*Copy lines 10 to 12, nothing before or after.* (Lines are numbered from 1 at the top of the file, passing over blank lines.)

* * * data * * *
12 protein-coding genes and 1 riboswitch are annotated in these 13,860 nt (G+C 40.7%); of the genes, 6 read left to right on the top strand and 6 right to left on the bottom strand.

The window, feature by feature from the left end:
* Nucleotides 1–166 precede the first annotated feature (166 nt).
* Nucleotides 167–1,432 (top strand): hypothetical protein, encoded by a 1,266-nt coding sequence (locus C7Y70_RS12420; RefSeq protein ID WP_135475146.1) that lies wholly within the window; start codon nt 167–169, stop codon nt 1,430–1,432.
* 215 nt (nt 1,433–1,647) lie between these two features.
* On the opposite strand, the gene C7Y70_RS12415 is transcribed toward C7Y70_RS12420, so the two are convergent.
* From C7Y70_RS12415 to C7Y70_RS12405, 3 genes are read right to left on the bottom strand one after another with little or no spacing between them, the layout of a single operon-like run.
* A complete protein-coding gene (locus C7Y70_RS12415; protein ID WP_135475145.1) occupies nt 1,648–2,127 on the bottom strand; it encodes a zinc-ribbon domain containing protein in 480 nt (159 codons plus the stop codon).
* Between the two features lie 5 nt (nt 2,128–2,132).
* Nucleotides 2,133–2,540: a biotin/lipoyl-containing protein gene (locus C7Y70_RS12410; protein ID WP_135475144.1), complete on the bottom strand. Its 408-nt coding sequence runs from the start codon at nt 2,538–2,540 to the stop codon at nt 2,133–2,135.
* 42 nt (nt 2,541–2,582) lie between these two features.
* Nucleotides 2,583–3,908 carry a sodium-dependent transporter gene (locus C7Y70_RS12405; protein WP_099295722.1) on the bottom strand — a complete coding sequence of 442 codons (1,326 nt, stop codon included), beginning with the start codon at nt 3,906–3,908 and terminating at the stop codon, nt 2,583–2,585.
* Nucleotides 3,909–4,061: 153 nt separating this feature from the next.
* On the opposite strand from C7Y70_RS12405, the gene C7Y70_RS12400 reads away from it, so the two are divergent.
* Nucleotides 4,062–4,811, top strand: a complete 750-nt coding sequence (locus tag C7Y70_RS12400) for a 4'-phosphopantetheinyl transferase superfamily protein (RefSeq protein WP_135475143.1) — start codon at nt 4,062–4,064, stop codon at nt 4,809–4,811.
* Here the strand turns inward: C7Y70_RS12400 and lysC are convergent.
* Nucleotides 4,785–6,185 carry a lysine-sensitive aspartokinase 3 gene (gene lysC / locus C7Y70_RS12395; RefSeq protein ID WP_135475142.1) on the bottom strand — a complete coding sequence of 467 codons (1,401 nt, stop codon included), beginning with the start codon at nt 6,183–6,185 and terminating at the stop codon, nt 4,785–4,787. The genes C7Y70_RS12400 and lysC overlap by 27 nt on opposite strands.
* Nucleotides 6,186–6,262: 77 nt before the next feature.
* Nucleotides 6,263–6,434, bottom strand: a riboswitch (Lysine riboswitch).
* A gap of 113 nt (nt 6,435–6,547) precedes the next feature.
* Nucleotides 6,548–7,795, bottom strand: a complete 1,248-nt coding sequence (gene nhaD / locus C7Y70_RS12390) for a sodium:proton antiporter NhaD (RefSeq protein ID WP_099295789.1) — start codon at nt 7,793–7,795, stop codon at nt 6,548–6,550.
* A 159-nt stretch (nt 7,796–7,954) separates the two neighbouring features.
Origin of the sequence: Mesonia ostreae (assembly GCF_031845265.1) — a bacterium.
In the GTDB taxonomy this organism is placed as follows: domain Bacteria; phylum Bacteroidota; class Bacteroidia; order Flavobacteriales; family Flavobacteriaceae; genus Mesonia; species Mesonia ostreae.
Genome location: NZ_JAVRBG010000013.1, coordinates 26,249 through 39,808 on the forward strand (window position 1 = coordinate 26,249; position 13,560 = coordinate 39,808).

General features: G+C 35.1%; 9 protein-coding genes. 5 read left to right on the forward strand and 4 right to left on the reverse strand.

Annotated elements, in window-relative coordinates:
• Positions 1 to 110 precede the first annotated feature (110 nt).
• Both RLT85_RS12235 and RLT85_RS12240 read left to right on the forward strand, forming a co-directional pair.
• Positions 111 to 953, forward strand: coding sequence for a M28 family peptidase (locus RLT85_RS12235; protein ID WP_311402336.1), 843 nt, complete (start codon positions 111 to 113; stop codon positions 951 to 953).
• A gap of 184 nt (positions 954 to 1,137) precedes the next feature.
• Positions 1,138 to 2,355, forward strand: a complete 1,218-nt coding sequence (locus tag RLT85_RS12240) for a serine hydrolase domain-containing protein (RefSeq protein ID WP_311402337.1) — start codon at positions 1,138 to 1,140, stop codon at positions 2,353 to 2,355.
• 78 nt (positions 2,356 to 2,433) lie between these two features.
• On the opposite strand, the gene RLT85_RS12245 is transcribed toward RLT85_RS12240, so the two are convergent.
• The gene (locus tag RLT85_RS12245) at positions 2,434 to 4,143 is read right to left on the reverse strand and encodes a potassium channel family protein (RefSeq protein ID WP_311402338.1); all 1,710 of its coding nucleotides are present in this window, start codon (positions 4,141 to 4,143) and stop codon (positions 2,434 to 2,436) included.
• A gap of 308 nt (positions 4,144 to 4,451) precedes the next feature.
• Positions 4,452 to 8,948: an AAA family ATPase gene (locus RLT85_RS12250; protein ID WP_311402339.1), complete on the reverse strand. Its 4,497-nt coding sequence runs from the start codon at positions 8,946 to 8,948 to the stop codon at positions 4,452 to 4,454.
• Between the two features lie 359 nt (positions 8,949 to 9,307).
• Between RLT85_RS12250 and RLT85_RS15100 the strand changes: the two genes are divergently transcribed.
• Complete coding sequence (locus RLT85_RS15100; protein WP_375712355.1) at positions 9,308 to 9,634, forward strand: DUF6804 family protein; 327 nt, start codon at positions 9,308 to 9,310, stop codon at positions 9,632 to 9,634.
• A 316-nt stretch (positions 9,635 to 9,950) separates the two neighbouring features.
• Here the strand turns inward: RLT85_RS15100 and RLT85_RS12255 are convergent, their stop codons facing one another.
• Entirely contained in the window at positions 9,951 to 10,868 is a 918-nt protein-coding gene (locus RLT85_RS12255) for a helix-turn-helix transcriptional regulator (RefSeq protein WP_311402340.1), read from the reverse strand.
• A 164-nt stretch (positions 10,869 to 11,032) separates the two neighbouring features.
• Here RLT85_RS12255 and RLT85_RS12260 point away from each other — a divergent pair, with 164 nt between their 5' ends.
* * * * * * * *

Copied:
* Nucleotides 2,133–2,540: a biotin/lipoyl-containing protein gene (locus C7Y70_RS12410; protein ID WP_135475144.1), complete on the bottom strand. Its 408-nt coding sequence runs from the start codon at nt 2,538–2,540 to the stop codon at nt 2,133–2,135.
* 42 nt (nt 2,541–2,582) lie between these two features.
* Nucleotides 2,583–3,908 carry a sodium-dependent transporter gene (locus C7Y70_RS12405; protein WP_099295722.1) on the bottom strand — a complete coding sequence of 442 codons (1,326 nt, stop codon included), beginning with the start codon at nt 3,906–3,908 and terminating at the stop codon, nt 2,583–2,585.